Specific Phobias are characterized by intense, excessive fear of certain objects or situations that have lasted for at least 6 months. Common phobias include dogs, heights, escalators, elevators, tunnels, water, flying, injections, and injuries involving blood. In children and adolescents, the anxiety may be expressed by crying, tantrums, freezing, or clinging. Specific Phobias affect more than 1 in 10 children and adolescents.
Many teens describe their fear as irrational, believing that the intensity of the fear is much greater than the danger associated with the thing – however, younger children may not recognize that their fear is excessive or irrational. Although some kids are able to interact with feared situations or objects, many with specific phobias avoid any contact as a way of reducing their fear and worry. This avoidance can cause individuals to alter their lives in meaningful ways (e.g. taking a longer route to school to avoid walking by a certain dog, not going to the doctor for a long time to avoid having to get a shot).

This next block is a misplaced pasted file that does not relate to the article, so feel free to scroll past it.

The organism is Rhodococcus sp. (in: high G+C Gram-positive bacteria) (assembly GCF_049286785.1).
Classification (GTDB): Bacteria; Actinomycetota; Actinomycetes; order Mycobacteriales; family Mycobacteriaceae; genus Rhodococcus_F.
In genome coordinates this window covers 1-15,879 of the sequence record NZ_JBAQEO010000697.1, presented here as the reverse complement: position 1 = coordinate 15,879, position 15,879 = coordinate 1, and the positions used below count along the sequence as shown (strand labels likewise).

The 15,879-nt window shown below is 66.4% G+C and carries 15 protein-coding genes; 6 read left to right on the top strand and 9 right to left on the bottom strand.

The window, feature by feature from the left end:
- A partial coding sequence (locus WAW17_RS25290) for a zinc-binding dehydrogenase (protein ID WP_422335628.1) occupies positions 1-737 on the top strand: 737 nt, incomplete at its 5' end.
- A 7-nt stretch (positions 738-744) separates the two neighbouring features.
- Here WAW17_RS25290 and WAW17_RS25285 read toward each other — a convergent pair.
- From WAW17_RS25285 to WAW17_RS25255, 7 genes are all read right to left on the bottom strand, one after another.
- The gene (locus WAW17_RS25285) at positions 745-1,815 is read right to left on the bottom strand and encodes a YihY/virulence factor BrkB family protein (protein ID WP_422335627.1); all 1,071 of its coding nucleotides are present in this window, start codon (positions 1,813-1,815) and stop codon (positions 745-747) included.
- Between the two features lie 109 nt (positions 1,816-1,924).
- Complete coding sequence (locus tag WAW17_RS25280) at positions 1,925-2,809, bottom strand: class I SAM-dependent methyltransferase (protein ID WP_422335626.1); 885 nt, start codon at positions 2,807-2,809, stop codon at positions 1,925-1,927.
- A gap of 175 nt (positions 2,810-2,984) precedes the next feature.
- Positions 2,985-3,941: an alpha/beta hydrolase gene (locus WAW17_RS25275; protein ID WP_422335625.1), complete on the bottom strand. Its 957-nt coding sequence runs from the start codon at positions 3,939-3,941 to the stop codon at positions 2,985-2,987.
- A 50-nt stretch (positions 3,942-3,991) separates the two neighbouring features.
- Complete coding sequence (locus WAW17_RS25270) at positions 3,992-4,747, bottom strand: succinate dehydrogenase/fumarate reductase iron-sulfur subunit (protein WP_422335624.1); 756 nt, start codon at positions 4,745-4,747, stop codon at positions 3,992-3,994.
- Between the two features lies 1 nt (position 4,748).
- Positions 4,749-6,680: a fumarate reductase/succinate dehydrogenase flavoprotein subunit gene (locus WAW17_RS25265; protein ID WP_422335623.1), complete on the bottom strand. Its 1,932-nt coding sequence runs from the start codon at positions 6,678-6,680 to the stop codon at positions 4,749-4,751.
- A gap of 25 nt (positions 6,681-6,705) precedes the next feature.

Specific Phobias can actually be associated with considerable life impairment, reduced quality of life, and interference with family, school, and peer functioning. If you think your child may suffer from a specific phobia, please call us at 305-348-7836, or email us at TheMintProgram@gmail.com. We can help!